Non-Denominational-Meditation Instructions - Part I.

The first few years introducing myself to meditation involved a lot of sleeping in chairs. I was always so disappointed with myself when this happened, but in time I came to view it as a natural part of gaining "stamina" inside of a meditative awareness. It shocked me how I could come to a class full-of-beans, full of piss-and-vinegar, or just plain full-of... gas, and be out like a light in the first minute. I attribute this to a couple of things now: having sincere teachers, and my own sincere desire to learn about meditation.

I hold the popular view that the first step of meditation is "to sit." ... Big deal, certainly, but to do only that - to only sit - is actually quite challenging, as our wonderful brains are so very well equipped to accomplish things and stuff. However, take faith that your mind can attend to all those things it needs to - and the stuff - LATER.

For now: sit.

Say whatever you need to say to yourself to welcome you onto the chair/floor/mat/etc, like "clear your mind," or, the dreaded "relax..." or, "shhh..."  Repeat, as much as you like.

I call this "walking over the bridge, heading to the door."

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Travelling into your instruction (clear the mind, relax, shh, etc), all kinds of thinking will arise. Each item will want to hold your attention: "go to the store, buy things, write an email, don't forget, beware, I hate so-and-so, my life is super..."

If you divert an attention to the physical energy fuelling these arising items, you'll soon notice that the energy has a similar force between each of them - if not outright identical - regardless of the subject matter.

Continuing to discover thinking in terms of physical energy,
thoughts themselves begin to ring out less loudly,
 less audibly, as if fading away.

I call this: "the door comes into view."

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Continue "viewing," "the door." And as the thinking continues to subside, please know that there is the pitfall of thinking "Eureka! I'm enlightened." ... Well... I have some news for you... Simply gaining an awareness of the energy which thinking consumes, is a great beginning.  :)  It is a delicate skill which can vanish from your life in a heartbeat regardless of how long you have practised.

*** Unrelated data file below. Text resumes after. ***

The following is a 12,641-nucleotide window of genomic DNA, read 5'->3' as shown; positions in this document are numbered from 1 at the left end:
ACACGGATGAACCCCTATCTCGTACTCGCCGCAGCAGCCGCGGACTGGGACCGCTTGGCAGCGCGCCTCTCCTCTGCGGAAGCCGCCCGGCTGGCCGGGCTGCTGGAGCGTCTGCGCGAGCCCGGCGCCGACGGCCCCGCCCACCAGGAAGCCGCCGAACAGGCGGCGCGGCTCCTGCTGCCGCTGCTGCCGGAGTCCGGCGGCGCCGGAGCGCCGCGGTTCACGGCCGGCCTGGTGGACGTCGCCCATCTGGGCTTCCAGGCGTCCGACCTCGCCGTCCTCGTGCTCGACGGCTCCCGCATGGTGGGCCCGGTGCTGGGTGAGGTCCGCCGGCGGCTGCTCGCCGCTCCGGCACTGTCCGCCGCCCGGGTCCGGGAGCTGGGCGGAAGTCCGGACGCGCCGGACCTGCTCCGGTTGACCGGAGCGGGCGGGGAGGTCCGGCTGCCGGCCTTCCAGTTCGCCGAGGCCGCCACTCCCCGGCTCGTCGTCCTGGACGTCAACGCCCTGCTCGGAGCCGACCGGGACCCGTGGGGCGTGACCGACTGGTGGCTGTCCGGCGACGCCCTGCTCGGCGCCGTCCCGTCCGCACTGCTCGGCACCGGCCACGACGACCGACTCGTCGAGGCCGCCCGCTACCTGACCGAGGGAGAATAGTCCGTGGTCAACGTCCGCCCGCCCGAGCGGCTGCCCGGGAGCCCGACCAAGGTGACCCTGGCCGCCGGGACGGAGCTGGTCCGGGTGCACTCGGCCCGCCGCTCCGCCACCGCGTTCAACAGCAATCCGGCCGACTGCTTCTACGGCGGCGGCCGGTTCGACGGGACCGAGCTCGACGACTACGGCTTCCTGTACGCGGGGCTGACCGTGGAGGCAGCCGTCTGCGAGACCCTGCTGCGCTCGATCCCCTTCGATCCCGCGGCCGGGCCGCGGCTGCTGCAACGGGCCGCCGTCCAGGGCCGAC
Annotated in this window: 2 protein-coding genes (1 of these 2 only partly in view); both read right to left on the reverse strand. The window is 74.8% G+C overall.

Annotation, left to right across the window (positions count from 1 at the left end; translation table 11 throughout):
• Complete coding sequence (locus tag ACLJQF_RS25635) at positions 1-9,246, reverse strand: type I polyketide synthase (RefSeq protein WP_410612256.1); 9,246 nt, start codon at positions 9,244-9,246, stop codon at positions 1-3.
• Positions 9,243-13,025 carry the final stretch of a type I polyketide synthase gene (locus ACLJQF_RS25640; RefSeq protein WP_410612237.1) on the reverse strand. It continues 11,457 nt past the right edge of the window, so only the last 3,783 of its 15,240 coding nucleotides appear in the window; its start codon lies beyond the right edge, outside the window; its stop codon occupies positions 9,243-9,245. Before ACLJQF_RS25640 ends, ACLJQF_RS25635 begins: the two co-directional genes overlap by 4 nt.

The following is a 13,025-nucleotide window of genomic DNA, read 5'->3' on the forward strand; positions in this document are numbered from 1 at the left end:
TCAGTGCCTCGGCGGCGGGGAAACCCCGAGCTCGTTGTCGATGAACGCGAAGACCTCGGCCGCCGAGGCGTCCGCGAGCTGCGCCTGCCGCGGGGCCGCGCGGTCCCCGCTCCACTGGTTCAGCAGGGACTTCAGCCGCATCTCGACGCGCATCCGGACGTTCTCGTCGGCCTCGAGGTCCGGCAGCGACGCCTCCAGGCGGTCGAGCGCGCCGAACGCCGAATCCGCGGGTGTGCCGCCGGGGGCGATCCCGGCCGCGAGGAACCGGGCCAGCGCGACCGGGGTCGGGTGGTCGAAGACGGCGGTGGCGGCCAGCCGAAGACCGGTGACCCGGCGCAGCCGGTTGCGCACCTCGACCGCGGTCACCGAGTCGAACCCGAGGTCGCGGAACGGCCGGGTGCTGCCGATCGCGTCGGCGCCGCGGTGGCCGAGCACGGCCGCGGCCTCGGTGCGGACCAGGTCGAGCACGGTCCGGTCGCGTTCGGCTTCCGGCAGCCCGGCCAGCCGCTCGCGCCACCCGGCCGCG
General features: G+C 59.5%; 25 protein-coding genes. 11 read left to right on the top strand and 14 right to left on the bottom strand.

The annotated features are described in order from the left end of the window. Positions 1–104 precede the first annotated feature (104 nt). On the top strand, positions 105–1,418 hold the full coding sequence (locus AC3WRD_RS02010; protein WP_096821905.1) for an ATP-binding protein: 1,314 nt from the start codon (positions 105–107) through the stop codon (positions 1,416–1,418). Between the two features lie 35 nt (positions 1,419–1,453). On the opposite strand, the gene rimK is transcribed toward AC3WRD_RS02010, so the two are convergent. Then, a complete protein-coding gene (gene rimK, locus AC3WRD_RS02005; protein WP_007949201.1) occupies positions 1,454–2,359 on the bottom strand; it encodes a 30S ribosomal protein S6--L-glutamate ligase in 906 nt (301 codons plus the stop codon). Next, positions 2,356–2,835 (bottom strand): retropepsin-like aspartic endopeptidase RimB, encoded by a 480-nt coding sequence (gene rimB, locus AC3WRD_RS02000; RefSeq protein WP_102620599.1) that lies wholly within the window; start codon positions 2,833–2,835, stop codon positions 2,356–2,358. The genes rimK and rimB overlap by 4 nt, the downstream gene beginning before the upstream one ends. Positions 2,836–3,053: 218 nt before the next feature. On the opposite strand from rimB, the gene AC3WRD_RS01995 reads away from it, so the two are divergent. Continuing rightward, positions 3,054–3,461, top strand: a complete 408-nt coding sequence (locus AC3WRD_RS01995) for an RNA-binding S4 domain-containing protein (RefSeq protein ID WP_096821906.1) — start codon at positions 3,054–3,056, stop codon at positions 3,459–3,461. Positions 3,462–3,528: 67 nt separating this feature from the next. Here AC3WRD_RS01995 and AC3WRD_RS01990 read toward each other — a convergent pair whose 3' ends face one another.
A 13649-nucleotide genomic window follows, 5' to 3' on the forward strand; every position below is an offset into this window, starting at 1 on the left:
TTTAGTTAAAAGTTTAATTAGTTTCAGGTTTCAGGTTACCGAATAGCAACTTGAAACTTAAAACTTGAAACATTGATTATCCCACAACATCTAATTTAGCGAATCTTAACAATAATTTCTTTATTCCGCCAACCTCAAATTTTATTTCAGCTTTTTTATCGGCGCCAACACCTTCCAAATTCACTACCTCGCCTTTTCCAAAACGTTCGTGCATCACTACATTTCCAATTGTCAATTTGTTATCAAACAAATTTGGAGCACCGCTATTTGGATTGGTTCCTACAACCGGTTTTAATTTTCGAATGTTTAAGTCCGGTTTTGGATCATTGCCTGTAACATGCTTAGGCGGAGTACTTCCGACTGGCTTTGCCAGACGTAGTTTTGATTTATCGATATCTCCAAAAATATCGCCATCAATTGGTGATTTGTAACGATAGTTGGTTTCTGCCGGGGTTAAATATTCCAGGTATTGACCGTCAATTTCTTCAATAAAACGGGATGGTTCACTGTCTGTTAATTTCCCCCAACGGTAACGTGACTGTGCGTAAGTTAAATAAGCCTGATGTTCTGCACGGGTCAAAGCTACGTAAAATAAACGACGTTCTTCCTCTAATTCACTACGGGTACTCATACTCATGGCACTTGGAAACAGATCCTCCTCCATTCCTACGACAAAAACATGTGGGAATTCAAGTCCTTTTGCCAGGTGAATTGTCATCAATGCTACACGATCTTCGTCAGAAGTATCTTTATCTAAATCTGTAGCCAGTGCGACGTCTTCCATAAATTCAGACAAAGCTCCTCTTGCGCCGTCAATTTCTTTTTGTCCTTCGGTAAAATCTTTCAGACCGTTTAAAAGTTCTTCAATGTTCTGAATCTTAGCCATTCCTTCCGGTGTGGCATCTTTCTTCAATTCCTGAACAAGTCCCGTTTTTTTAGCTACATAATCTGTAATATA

The quality of your energy is not necessarily relevant at this juncture. People experience all kinds of emotions after they begin sitting and the stirring thoughts start to relax and loosen. Don't worry about this for now - we'll save that for Part II. For now, just focus at how your mind is capable and ready for thinking. That's all you need to do. Keep it physical, and keep it real: I am not going to teach you how to levitate into the clouds and live happily ever after on the moon. I promise...

( ...Okay, maybe later ... ;)

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Thinking itself, is of course not bad. Thinking is merely one way we accomplish 'things and stuff.'  Thinking, is the way I created this blog post, yet my intention, is that I want very much for people to be able to exercise the meditative mind in a very technical way, and then develop a stamina for this quality of mind. 

How you personally apply the technique to your life is your own business and pleasure, and I would be most happy to hear of how you are doing.

Aware of the thinking energy, viewing the door, now how do we go in...

Well... this is where I would usually fall asleep(!) 

Captivated by the physical energy of thinking, and, as is common, held captive by my thinking,  I was actually quite weak to hold any attention and concentration upon Mindfulness without having some voice or coaching to keep me moving along through life... That is, with the babble subsiding, my mind needed a serious break(!) After quite some time of giving myself this break routinely, slowly I began to develop Concentration, and slowly after that, Insight. But these are topics for much later posts, and I look forward to sharing them with you then :)

There is a popular expression in the business of salvaging and re-purposing (using scrap materials to create new functional things) which goes something like this:

Indeed: some old doors make the finest and most interesting places to sit.

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In Part II we'll discover
"opening the door."

Much love to you,